On December 15, 2015, the Court of Appeals issued a decision in Pegasus Aviation I, Inc. v. Varig Logistica S.A., 2015 NY Slip Op. 09187, reviewing the standard for imposing discovery sanctions and holding that adverse inference charges for spoliation of evidence can be imposed “even in situations where the evidence has been found to have been negligently destroyed.”
The Court of Appeals’ decision started with a description of the standard:
A party that seeks sanctions for spoliation of evidence must show that the party having control over the evidence possessed an obligation to preserve it at the time of its destruction, that the evidence was destroyed with a culpable state of mind, and that the destroyed evidence was relevant to the party’s claim or defense such that the trier of fact could find that the evidence would support that claim or defense. Where the evidence is determined to have been intentionally or wilfully destroyed, the relevancy of the destroyed documents is presumed. On the other hand, if the evidence is determined to have been negligently destroyed, the party seeking spoliation sanctions must establish that the destroyed documents were relevant to the party’s claim or defense.
(Internal quotations and citations omitted). It went on to discuss the discretion granted to trial courts to impose spoliation sanctions:
Our state trial courts possess broad discretion to provide proportionate relief to a party deprived of lost or destroyed evidence, including the preclusion of proof favorable to the spoliator to restore balance to the litigation, requiring the spoliator to pay costs to the injured party associated with the development of replacement evidence, or employing an adverse inference instruction at the trial of the action.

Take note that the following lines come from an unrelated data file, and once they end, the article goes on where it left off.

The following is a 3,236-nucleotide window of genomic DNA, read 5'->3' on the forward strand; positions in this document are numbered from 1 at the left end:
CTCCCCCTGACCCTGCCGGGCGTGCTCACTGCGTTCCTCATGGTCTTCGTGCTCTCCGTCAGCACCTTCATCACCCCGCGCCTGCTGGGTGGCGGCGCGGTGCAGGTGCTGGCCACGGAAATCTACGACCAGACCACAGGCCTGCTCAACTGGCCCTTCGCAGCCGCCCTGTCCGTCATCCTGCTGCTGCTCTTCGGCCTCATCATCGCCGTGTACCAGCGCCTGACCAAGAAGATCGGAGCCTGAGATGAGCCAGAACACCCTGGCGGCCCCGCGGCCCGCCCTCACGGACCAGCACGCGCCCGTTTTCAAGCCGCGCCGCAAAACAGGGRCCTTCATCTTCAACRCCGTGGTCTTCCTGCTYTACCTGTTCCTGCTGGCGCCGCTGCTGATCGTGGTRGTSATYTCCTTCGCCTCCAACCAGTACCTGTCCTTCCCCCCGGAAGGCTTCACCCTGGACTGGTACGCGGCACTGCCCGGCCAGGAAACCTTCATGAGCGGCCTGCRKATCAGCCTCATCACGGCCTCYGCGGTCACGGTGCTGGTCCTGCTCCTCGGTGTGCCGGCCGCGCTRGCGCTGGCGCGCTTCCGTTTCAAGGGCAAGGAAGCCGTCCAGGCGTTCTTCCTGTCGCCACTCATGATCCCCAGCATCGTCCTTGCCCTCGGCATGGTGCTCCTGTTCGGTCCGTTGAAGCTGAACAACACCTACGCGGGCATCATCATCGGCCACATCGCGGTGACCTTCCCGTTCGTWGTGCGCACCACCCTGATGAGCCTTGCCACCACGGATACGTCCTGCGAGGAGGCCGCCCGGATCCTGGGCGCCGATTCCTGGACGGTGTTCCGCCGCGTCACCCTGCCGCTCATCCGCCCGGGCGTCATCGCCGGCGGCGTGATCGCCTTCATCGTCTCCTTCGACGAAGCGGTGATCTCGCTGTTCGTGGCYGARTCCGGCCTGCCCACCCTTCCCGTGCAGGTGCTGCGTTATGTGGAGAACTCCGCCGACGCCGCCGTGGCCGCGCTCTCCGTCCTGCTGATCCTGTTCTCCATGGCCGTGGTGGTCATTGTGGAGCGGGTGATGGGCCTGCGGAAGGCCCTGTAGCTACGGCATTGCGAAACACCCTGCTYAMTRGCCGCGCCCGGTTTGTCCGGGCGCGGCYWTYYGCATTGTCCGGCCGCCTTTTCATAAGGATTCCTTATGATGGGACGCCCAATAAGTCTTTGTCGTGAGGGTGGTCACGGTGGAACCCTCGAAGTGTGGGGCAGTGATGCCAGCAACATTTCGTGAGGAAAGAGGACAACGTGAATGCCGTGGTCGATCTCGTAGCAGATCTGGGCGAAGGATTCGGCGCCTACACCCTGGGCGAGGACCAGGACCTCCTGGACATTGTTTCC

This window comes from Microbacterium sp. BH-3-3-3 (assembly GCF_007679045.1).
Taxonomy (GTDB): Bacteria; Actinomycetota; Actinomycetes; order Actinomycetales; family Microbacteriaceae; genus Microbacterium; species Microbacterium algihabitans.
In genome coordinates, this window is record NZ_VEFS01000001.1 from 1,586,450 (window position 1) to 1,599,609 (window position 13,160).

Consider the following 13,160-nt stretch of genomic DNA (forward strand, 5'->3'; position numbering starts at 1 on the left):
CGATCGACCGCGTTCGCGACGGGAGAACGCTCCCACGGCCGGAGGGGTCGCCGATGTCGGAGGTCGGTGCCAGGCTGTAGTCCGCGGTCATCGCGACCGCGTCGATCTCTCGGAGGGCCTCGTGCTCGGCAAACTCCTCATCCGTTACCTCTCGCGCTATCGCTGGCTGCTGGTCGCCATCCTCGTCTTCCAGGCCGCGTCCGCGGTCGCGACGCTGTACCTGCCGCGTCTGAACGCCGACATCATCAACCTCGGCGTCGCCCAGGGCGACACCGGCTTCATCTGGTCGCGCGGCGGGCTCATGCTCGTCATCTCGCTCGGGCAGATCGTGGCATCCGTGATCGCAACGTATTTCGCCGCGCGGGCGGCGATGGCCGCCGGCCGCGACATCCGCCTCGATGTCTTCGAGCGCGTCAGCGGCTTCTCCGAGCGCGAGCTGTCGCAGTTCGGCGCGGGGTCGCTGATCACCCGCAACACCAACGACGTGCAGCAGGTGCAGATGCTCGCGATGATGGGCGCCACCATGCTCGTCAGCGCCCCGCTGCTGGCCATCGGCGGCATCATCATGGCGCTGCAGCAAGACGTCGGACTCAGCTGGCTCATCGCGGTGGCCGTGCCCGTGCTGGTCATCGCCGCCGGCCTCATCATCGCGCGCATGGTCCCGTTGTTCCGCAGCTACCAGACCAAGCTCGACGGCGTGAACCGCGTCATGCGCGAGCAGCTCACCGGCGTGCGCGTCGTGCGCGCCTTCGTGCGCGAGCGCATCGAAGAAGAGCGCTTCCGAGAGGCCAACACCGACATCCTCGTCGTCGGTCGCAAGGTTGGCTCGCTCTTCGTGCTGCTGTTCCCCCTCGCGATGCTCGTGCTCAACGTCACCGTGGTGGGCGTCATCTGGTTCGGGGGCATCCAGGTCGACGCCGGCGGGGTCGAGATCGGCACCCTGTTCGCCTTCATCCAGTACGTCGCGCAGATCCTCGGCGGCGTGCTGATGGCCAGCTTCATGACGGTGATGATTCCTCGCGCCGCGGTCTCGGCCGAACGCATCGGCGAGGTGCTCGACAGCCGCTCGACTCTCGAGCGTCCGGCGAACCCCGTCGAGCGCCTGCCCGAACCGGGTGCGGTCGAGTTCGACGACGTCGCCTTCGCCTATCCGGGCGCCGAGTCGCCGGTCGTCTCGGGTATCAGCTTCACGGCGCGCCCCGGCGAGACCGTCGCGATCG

(Internal quotations and citations omitted). After reviewing the evidence and the lower courts’ assessment of it, the Court of Appeals held:
On this record, we see no reason to disturb the unanimous finding of the lower courts that the MP defendants had sufficient control over VarigLog to trigger a duty on its part to preserve the ESI. Nor is there any basis to disturb the findings of fact by the Appellate Division that the MP defendants were negligent in failing to discharge that duty. The Appellate Division majority erred, however, to the extent that it determined that Pegasus had not attempted to make a showing of relevance and chose to conduct its own analysis of the relevance issue without taking into account Pegasus’s arguments in that regard, which were contained in its appellate brief. Thus, although the Appellate Division possesses the authority to make findings of fact that are as broad as the trial court, in this instance, where it all but ignored Pegasus’s arguments concerning the relevance of the documents, we conclude that the prudent course of action is to remit the matter to Supreme Court for a determination as to whether the negligently destroyed ESI was relevant to Pegasus’s claims against the MP defendants and, if so, what sanction, if any, is warranted.
(Internal quotations and citations omitted). Finally, the Court of Appeals explained that “adverse inference charges have been found to be appropriate even in situations where the evidence has been found to have been negligently destroyed. . . . [A] trial adverse inference sanction would not be akin to granting summary judgment to Pegasus on its alter ego claim, since such a charge is permissive and can be appropriately tailored by the trial court.” (Internal quotations and citations omitted).